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Dr. Conley Declined to Reveal Details About the Condition of President Trump’s Lungs—What You Need to Know About HIPAA


White House physician Sean Conley answers questions during an update on the condition of US President Donald Trump, on October 3, 2020, at Walter Reed Medical Center in Bethesda, Maryland. – Trump was hospitalized on October 2 due to a Covid-19 diagnosis.

Days after he was forced to walk back several of his public statements about President Donald Trump’s diagnosis and treatment, White House Dr. Sean Conley refused on Monday to answer several questions about the president’s health several days after testing positive for COVID-19. When declining to answer certain questions from the media about the president’s health, Dr. Conley said the federal law Health Insurance Portability and Accountability Act (HIPAA) prohibited him from divulging the information.

“There are HIPAA rules and regulations that restrict me in sharing certain things for his safety and his own health and reasons,” Conley said during Monday’s press conference in response to a question about what CT scan of Trump’s lungs revealed.

Conley, who previously said that the president was on oxygen and taking a steroid, also refused to say when Trump last tested negative for the disease. The White House doctor’s willingness to divulge some information about the president’s health while invoking HIPAA to decline commenting on others left some people confused as to what exactly HIPAA is and how it works.

Congress passed the Health Insurance Portability and Accountability Act, better known as HIPAA, in 1996, in part to develop a health information database intended to standardize health care transactions and increase efficiency. While Congress passed HIPAA, the law did not actually include a detailed privacy requirement. Instead the law required the secretary of Health and Human Services (HHS) to compile a list of detailed recommendations for how to best protect individuals’ rights regarding personal private health information.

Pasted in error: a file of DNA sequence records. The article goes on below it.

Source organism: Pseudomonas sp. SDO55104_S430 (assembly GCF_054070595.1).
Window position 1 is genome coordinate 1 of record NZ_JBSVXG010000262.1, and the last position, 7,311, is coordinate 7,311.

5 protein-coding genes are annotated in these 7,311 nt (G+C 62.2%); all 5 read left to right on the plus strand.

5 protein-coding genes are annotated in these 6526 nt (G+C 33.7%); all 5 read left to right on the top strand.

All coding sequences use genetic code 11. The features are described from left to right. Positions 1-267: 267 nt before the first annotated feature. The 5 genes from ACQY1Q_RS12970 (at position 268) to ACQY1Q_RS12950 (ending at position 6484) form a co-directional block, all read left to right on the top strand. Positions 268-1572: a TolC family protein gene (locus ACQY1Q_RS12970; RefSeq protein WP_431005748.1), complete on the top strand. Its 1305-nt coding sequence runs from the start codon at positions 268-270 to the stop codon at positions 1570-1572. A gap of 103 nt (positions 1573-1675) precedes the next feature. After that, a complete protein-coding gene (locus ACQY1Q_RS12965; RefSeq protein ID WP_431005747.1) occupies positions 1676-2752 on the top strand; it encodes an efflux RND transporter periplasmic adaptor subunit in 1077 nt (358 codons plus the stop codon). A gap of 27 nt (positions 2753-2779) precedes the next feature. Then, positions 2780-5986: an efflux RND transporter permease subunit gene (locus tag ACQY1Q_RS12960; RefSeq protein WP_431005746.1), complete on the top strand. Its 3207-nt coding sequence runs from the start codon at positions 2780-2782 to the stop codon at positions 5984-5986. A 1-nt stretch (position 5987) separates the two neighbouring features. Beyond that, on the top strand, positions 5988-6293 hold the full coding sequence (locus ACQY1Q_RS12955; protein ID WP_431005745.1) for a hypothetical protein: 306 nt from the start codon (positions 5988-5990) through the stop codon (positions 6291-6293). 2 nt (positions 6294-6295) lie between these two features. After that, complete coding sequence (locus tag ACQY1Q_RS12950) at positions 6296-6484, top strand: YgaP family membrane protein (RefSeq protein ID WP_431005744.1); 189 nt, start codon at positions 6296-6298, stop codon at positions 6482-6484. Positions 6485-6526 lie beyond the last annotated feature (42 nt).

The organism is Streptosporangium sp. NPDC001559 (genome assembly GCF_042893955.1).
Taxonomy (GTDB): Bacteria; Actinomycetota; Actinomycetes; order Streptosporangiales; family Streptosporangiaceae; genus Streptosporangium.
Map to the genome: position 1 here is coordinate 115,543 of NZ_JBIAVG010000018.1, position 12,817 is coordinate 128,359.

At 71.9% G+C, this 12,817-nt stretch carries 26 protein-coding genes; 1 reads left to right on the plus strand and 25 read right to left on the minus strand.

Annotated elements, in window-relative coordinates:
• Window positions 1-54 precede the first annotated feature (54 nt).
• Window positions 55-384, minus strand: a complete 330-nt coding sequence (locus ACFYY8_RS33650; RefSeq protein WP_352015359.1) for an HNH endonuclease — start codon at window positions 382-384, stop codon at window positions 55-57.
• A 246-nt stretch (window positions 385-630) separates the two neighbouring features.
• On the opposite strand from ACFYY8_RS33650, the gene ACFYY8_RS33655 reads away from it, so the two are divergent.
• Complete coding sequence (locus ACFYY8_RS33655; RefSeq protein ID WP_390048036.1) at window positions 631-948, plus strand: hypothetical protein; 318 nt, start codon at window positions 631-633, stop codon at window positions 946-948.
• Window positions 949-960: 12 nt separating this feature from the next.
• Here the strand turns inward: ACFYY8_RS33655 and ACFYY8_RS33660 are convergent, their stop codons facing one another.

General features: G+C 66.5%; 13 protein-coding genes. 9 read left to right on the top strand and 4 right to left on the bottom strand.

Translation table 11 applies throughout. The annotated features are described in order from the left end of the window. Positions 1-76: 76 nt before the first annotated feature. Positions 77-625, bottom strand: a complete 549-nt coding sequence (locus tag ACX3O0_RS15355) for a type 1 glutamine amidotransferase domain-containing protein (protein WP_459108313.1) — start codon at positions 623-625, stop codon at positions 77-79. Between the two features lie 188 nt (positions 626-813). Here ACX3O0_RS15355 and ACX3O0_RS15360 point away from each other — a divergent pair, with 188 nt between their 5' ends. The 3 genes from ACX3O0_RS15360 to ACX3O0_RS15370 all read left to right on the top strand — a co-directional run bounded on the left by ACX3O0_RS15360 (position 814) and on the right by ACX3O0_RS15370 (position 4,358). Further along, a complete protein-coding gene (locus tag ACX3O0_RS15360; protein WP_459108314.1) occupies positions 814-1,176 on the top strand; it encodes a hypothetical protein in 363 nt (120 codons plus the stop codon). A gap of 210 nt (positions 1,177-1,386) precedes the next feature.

The Privacy Rule secures all of an individual’s protected health information (PHI) created by or provided to any entity or organizations that transmits health information in the course of normal health care practices.

Protected health information is defined as information that “relates to past, present, or future physical or mental health or condition of an individual, the provision of health care to an individual, or the past, present, or future payment for the provision of health care for the individual that either identifies the individual or with respect to which there is a reasonable basis to believe the information can be used to identify the individual.”

Under 45 CFR §164.508, a covered entity “may not use or disclose” an individual’s PHI without valid authorization to do so.

What this means is that the patient is essentially in control of what PHI their doctor can release publicly–even if that patient is the president of the United States. Thus, the information Conley has conveyed regarding the president’s condition is information Trump specifically authorized to be publicly released. Though we do not know exactly why, the remainder of the information–such as the results of the president’s CT scan–were not authorized by Trump for public release.

Hence, this:

“The long and short of it is that, a patient can waive HIPAA protections to allow their provider to speak openly to the media about their medical care,” New York Times healthcare reporter Sarah Kliff explained. “If Trump wanted more on his condition shared, HIPAA doesn’t preclude that.”

[image via BRENDAN SMIALOWSKI/AFP via Getty Images]

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Jerry Lambe is a journalist at Law&Crime. He is a graduate of Georgetown University and New York Law School and previously worked in financial securities compliance and Civil Rights employment law.